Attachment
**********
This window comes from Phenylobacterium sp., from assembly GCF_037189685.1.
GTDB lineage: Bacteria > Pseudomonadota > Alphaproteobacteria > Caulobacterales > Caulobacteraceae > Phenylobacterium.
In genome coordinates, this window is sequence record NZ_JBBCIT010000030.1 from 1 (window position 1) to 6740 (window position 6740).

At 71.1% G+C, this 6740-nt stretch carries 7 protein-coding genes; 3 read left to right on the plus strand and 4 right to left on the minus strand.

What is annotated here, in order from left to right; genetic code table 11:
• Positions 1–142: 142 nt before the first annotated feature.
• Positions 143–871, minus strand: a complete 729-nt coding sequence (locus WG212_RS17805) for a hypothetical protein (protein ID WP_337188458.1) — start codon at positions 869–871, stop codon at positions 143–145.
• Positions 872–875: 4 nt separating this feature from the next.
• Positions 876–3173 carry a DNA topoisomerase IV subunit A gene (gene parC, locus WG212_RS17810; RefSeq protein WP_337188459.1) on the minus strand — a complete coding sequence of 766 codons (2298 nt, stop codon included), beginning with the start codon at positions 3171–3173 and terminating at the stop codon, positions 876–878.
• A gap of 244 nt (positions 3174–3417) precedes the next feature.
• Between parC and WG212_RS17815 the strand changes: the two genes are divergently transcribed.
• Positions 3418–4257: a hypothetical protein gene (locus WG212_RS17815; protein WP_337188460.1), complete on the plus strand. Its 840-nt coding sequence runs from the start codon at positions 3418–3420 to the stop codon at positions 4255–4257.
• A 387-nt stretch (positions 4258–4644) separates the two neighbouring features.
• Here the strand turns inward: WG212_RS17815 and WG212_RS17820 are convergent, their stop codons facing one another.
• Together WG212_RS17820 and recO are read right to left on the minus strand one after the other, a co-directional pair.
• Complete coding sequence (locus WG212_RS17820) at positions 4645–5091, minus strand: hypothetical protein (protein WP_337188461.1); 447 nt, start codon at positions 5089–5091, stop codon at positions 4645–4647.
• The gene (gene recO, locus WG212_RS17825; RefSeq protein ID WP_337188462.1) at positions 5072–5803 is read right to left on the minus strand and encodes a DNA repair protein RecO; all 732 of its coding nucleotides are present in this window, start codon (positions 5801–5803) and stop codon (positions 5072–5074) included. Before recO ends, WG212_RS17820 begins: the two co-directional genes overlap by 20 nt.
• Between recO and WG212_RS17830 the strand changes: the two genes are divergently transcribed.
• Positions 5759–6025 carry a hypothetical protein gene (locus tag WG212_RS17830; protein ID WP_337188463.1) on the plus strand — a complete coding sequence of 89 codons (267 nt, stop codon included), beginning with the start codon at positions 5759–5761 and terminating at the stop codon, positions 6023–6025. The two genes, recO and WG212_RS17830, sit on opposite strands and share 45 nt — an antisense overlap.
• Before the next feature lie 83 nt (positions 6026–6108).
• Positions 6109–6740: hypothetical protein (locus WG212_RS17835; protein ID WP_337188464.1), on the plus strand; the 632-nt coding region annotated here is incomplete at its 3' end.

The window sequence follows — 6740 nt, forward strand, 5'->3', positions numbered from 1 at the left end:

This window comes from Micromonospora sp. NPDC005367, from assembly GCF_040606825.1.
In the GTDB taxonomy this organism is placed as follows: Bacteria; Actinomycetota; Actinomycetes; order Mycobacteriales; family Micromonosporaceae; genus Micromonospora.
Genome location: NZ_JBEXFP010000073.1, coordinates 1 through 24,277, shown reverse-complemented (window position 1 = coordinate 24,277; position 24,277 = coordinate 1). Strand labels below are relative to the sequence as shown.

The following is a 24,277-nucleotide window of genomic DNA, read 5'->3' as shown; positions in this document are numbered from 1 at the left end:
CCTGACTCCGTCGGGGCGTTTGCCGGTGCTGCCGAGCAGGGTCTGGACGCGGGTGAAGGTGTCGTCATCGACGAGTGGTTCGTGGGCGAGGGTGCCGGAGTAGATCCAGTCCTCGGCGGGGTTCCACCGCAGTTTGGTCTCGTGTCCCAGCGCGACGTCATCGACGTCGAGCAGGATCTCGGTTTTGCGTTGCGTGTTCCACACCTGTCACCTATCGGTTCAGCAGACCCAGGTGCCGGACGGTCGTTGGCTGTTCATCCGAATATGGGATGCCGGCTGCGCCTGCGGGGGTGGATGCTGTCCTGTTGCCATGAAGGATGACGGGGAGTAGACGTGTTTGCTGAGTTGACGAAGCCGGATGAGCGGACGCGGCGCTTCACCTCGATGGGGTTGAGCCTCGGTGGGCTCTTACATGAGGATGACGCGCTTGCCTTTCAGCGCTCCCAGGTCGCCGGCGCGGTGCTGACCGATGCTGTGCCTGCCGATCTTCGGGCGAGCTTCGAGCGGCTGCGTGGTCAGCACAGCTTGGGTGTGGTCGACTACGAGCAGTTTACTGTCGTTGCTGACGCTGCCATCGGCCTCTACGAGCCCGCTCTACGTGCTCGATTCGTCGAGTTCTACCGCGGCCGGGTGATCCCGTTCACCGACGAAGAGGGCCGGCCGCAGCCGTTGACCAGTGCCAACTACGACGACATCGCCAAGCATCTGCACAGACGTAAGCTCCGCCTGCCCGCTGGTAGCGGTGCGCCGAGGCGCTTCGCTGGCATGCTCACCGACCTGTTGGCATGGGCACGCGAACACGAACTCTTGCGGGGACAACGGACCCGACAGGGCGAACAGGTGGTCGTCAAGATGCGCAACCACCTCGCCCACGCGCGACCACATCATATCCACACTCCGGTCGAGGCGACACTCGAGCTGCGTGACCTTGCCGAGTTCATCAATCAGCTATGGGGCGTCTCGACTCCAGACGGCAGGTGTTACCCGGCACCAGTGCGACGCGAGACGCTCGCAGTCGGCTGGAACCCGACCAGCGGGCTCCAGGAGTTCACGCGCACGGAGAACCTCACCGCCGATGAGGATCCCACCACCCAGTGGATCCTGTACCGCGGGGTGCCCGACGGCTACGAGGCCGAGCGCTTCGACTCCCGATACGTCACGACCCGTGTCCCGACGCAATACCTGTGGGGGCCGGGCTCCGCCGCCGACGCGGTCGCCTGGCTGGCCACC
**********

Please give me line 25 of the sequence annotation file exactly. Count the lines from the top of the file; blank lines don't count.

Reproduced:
Genome location: NZ_JBEXFP010000073.1, coordinates 1 through 24,277, shown reverse-complemented (window position 1 = coordinate 24,277; position 24,277 = coordinate 1). Strand labels below are relative to the sequence as shown.